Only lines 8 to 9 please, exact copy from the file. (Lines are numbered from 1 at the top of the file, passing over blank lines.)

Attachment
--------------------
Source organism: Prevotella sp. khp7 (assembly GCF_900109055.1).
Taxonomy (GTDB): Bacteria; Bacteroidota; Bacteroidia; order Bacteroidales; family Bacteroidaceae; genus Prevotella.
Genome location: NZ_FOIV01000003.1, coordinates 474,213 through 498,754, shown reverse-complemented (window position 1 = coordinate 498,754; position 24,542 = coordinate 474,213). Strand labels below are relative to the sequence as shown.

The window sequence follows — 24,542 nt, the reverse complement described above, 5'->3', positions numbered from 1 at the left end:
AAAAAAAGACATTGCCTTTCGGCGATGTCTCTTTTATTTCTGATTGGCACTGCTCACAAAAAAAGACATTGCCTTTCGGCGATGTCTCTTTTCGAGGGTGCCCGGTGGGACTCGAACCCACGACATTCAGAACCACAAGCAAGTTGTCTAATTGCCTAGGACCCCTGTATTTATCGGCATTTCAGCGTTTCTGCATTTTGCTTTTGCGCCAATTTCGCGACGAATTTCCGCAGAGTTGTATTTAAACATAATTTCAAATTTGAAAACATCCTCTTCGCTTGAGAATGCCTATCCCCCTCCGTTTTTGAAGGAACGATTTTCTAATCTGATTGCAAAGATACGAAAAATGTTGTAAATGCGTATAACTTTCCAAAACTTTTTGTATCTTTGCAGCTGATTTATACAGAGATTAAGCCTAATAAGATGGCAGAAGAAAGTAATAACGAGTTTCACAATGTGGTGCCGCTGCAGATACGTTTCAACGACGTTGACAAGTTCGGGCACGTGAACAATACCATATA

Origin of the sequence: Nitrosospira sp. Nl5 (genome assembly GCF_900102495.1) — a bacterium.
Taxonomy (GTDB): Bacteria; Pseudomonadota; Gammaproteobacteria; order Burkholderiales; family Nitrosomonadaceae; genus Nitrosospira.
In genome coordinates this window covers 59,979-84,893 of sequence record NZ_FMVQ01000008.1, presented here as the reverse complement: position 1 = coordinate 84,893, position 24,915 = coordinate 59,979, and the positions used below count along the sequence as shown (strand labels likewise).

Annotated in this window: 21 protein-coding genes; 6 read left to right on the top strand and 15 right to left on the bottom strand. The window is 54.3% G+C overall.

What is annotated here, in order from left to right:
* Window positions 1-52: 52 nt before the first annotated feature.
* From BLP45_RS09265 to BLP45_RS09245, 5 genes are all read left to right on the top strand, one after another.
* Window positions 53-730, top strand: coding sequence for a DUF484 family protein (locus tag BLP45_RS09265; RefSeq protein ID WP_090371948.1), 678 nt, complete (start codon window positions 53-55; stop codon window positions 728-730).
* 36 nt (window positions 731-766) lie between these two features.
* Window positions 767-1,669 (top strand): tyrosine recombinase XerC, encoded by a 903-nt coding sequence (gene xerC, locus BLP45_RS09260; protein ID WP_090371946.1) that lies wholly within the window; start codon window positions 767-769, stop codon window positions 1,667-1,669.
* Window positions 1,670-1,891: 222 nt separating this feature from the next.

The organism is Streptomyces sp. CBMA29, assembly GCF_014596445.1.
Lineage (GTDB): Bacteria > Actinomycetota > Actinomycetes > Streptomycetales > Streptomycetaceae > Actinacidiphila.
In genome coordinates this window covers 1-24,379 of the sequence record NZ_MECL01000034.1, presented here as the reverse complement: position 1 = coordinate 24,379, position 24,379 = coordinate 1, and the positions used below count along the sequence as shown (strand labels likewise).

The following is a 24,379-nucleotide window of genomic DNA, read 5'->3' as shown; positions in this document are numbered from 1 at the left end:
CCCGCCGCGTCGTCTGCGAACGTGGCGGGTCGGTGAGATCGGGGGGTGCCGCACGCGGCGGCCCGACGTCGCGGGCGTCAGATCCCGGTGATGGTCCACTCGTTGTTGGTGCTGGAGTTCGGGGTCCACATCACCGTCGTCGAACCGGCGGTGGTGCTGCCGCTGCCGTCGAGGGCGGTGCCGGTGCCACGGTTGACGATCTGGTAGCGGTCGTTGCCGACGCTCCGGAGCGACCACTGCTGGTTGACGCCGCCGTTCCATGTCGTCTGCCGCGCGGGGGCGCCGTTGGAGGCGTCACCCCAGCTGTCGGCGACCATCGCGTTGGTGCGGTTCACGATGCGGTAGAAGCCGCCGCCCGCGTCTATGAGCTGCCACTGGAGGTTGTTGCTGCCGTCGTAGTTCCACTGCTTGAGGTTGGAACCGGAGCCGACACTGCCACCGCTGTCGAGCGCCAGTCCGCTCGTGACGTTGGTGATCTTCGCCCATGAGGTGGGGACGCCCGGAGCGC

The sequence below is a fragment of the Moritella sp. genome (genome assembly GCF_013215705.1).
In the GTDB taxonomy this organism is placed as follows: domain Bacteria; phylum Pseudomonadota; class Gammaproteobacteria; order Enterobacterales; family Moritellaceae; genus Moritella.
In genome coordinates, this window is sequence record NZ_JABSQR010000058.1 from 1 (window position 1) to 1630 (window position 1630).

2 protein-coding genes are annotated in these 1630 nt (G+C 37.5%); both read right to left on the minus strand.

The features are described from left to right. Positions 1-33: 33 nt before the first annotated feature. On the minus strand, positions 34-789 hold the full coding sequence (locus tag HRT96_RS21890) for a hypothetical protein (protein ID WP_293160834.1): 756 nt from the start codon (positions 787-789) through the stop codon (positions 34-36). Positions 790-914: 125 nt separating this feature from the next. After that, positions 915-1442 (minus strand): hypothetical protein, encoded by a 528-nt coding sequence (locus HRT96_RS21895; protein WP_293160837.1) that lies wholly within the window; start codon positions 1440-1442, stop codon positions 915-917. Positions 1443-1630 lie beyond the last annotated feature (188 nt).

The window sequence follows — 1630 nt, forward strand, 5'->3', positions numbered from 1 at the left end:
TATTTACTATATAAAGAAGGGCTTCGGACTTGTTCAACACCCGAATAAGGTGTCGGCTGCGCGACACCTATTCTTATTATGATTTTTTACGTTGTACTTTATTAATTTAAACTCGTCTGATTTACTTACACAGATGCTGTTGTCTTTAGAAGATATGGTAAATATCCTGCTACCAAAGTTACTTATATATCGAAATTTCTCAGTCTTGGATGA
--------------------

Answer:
In genome coordinates this window covers 59,979-84,893 of sequence record NZ_FMVQ01000008.1, presented here as the reverse complement: position 1 = coordinate 84,893, position 24,915 = coordinate 59,979, and the positions used below count along the sequence as shown (strand labels likewise).

Annotated in this window: 21 protein-coding genes; 6 read left to right on the top strand and 15 right to left on the bottom strand. The window is 54.3% G+C overall.